Prince William has said the death of his mother spurred him on to tackle the issue of mental health.
Speaking after the preview screening of a BBC documentary about a group of London Marathon runners with psychological problems, he also said the more "influential and very important" people open up about their "issues and their battles" the better.
The Duke of Cambridge's words come a day after his brother, Prince Harry, opened up about his own mental health struggles following the death of Diana, Princess of Wales.
This summer is the 20th anniversary of Diana's death in a car crash in Paris.
She died when Prince William was 15-years-old, and Harry, 12.
The Duke, along with his wife, Kate, and Harry, has been campaigning through their mental health campaign Heads Together to encourage the nation to speak about their psychological problems or to be a sympathetic ear.
Staying silent about mental health issues is "killing people", the 34-year-old cautioned.
Lady Gaga has joined their campaign, teaming up with William for a video, watched by thousands online, where they encouraged people to open up about their feelings and bring an end to the "shame" of talking about mental health issues.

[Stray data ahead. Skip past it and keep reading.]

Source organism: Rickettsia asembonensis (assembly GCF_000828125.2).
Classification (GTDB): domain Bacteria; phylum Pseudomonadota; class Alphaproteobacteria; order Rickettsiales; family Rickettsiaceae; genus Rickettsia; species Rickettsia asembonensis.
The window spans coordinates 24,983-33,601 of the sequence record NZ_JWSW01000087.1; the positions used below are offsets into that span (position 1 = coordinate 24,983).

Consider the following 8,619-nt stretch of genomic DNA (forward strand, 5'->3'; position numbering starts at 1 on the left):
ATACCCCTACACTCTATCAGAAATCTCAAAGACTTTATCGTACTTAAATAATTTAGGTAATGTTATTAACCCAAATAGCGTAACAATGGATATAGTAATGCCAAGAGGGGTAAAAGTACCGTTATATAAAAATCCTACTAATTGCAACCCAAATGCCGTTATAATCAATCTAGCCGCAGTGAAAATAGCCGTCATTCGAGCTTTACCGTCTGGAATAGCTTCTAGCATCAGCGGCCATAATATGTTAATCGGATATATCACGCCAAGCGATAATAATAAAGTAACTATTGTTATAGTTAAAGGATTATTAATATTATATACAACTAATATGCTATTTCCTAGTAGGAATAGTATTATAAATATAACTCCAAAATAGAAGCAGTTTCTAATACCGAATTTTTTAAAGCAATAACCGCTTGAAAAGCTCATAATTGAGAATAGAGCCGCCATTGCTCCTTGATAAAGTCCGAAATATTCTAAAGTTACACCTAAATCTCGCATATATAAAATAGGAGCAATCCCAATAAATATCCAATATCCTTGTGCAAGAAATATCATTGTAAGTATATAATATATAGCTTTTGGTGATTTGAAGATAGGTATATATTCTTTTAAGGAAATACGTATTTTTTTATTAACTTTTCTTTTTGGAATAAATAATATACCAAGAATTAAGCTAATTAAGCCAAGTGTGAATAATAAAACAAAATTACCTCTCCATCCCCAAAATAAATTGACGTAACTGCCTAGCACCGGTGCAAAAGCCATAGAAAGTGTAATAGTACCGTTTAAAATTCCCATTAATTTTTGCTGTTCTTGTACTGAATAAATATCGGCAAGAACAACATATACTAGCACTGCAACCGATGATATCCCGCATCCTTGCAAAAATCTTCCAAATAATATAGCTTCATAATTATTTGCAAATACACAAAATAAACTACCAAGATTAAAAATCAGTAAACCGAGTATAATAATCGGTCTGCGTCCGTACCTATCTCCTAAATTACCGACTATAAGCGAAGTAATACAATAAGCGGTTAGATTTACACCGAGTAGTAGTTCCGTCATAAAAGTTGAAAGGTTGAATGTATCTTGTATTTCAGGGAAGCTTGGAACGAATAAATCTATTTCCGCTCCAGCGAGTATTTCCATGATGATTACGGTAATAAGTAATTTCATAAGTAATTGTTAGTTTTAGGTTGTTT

Speaking after the screening of the first instalment of the two-part Mind over Marathon documentary, at Old Broadcasting House, in central London, William said: "I really think this is a pivotal moment in the change of mental health.
"I really think we're on the cusp of something really big.
"As you can see, you know, I have my own reasons for being involved in mental health - what happened to me with my mother when I was younger - but equally the charitable work I do at the moment and the areas that I'm involved in, it all comes back to mental health...
"So many parts of what I go and visit and people I meet, mental health is at the key heart of all their problems, whether it's homelessness, veterans' welfare, addiction, many of that stems from mental health issues.
"And we need to make mental health normal, we need to treat it the same way we treat physical health, it has to be seen in the same way.
"And the more documentaries we have like this, the more we have influential and very important people speaking about their issues and their battles, the better."
The second-in-line to the throne praised the runners who took part in the documentary, saying they had dealt with "issues that none of [them] should ever have had to face".
The three young royals feature in the documentary, which charts the progress of 10 runners who take on the challenge of this year's London Marathon to aid their recovery from various mental health issues.
The 10 runners are running for Heads Together, which is the charity of year for the global sporting event taking place on Sunday.
Before the preview screening of the documentary - which will be aired on Thursday - the Duke met the runners and posed for a picture with the group.